1/12/2020--It's like a breath of fresh air. Ross Douthat wrote a column in today's New York Times about what the Humanities Department professors say about themselves. It's not an attack but feels like one.
Douthat was reading Endgame in the Chronicle of Higher Education.
Douthat starts with Simon During, who likens the decline of the Humanities to the decline in Christianity.
During’s essay is very shrewd, and anyone who has considered secularization in a religious context will recognize truths in the parallels it draws. But at the same time they will also recognize the genre to which it belongs: a statement of regretful unbelief that tries to preserve faith in a more attenuated form (maybe “our canon does not bear any absolute truth and beauty,” but we don’t want to live with an “empty heritage” or “disown and waste the pasts that have formed us”) and to make it useful to some other cause, like the wider left-wing struggle against neoliberalism.
And if there’s any lesson that the decline of Christianity holds for the painful death of the English department, it’s that if you aspire to keep your faith alive even in a reduced, non-hegemonic form, you need more than attenuated belief and socially-useful applications.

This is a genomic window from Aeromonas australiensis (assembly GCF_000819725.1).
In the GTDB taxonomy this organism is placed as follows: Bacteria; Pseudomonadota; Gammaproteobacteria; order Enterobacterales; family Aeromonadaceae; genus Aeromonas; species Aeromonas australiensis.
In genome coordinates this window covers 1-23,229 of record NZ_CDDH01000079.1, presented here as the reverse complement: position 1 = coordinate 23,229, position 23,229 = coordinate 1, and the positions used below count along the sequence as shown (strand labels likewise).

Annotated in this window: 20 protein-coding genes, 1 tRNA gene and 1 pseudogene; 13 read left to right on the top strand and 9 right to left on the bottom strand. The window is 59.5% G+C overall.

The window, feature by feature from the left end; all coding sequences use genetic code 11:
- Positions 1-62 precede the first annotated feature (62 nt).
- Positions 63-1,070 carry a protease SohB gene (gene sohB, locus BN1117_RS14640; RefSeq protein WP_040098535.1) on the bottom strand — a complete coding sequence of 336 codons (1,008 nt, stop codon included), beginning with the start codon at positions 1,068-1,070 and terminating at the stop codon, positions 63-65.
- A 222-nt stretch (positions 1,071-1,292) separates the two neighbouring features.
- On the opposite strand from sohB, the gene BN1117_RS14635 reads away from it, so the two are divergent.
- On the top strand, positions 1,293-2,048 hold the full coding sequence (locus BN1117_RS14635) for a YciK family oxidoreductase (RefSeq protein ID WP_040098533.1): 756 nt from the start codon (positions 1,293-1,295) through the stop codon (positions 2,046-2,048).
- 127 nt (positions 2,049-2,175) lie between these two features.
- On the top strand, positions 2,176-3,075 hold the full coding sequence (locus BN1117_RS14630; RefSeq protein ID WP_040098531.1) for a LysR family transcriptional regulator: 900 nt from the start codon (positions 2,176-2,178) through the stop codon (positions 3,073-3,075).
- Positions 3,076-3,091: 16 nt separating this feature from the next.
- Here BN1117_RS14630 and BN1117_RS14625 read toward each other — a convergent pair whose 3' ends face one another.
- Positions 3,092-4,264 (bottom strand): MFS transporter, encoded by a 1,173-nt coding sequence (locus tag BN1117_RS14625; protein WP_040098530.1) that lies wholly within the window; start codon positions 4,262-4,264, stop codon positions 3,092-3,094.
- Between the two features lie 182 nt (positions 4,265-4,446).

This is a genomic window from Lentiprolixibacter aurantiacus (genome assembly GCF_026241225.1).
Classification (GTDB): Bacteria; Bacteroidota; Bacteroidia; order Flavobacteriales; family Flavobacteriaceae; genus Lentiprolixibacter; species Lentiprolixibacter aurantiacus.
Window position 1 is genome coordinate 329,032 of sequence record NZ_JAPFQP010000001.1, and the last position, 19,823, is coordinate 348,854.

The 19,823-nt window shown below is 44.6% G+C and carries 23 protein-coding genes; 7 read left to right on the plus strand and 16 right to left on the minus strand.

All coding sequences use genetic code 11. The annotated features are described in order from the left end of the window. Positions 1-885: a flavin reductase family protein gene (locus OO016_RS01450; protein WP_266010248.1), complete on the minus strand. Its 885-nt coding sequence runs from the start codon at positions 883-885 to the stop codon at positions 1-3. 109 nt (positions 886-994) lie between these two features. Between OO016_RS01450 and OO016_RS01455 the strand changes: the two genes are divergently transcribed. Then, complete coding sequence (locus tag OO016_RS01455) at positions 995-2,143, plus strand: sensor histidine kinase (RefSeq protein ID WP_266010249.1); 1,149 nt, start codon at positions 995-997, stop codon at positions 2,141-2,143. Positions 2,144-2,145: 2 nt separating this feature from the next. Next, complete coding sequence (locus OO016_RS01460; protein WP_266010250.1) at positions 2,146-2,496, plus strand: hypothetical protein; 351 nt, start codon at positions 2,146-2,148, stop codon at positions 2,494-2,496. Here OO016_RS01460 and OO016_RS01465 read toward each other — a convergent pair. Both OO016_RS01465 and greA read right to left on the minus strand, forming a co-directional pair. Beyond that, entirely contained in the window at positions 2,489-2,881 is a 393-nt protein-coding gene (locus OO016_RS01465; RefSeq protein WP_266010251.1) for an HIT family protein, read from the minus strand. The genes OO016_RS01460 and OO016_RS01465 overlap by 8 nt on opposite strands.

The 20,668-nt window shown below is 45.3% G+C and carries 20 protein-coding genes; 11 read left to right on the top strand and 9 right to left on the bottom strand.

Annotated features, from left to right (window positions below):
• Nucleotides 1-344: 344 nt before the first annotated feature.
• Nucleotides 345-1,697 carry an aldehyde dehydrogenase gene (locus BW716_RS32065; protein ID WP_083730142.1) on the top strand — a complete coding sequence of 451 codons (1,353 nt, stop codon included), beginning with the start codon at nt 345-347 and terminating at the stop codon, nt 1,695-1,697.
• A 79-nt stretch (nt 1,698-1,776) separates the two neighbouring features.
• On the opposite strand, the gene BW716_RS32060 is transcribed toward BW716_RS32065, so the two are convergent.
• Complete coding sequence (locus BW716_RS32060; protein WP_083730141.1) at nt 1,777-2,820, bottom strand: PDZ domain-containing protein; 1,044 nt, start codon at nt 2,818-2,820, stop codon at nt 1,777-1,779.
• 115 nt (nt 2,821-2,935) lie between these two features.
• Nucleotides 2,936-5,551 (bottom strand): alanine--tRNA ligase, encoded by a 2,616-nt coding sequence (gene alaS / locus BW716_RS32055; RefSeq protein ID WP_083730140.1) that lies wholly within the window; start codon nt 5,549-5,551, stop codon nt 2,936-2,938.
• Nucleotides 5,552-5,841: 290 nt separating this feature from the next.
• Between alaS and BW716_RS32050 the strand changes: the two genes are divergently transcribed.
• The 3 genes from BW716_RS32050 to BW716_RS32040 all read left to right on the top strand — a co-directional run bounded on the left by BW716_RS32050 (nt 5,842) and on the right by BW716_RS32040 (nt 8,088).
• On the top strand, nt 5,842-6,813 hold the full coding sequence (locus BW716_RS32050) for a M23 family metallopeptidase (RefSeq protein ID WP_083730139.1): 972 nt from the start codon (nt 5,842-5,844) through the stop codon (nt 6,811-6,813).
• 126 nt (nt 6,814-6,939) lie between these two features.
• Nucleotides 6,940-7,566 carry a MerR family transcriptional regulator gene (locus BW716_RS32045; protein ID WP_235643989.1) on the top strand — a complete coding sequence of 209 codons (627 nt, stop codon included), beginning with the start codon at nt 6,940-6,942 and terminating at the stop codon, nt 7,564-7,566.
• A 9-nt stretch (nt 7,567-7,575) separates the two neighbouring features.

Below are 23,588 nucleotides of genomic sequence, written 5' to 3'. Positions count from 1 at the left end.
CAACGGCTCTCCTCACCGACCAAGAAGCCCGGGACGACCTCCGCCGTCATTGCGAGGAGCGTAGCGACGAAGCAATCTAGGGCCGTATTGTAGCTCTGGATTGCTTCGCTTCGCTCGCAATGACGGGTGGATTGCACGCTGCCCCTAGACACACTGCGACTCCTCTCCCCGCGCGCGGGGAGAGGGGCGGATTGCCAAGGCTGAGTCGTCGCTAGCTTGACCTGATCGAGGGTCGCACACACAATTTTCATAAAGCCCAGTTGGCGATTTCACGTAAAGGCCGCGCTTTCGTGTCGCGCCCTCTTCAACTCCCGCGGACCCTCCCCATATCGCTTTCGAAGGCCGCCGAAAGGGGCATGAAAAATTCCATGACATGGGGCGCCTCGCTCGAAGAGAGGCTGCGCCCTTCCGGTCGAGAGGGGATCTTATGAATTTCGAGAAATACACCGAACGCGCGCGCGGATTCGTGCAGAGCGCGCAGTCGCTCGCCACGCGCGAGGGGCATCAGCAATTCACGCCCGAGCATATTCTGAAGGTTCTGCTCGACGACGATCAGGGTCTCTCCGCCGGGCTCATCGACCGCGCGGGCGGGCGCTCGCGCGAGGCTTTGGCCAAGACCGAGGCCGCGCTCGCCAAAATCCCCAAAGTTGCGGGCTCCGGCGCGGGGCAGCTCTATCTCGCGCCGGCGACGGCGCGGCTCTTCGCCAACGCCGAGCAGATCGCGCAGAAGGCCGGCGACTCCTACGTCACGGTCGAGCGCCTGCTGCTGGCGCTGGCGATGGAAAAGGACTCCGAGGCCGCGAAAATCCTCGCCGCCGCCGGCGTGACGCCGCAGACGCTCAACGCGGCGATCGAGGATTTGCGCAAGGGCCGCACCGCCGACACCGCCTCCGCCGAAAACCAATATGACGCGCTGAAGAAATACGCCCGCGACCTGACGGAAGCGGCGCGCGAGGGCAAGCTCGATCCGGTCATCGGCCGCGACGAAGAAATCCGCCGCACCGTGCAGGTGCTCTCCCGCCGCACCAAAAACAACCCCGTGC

But what could that "more" be?
A thousand different forces are killing student interest in the humanities and cultural interest in high culture, and both preservation and recovery depend on more than just a belief in truth and beauty, a belief that “the best that has been thought and said” is not an empty phrase. But they depend at least on that belief, at least on the ideas that certain books and arts and forms are superior, transcendent, at least on the belief that students should learn to value these texts and forms before attempting their critical dissection.
It's simply that some things are better--contain more wisdom about the human condition--than other things.
The Humanities must offer judgment about what is worthwhile, says Michael Clune. No, say G. Gabrelle Starr and Kevin Dettmar--we can offer only approaches to knowledge. But no other discipline promises only an approach; they offer knowledge.
The irony says Douthat is that the age of white male hegemony is over. Now it is possible to assemble a worldwide canon. But there must be faith in the thing itself.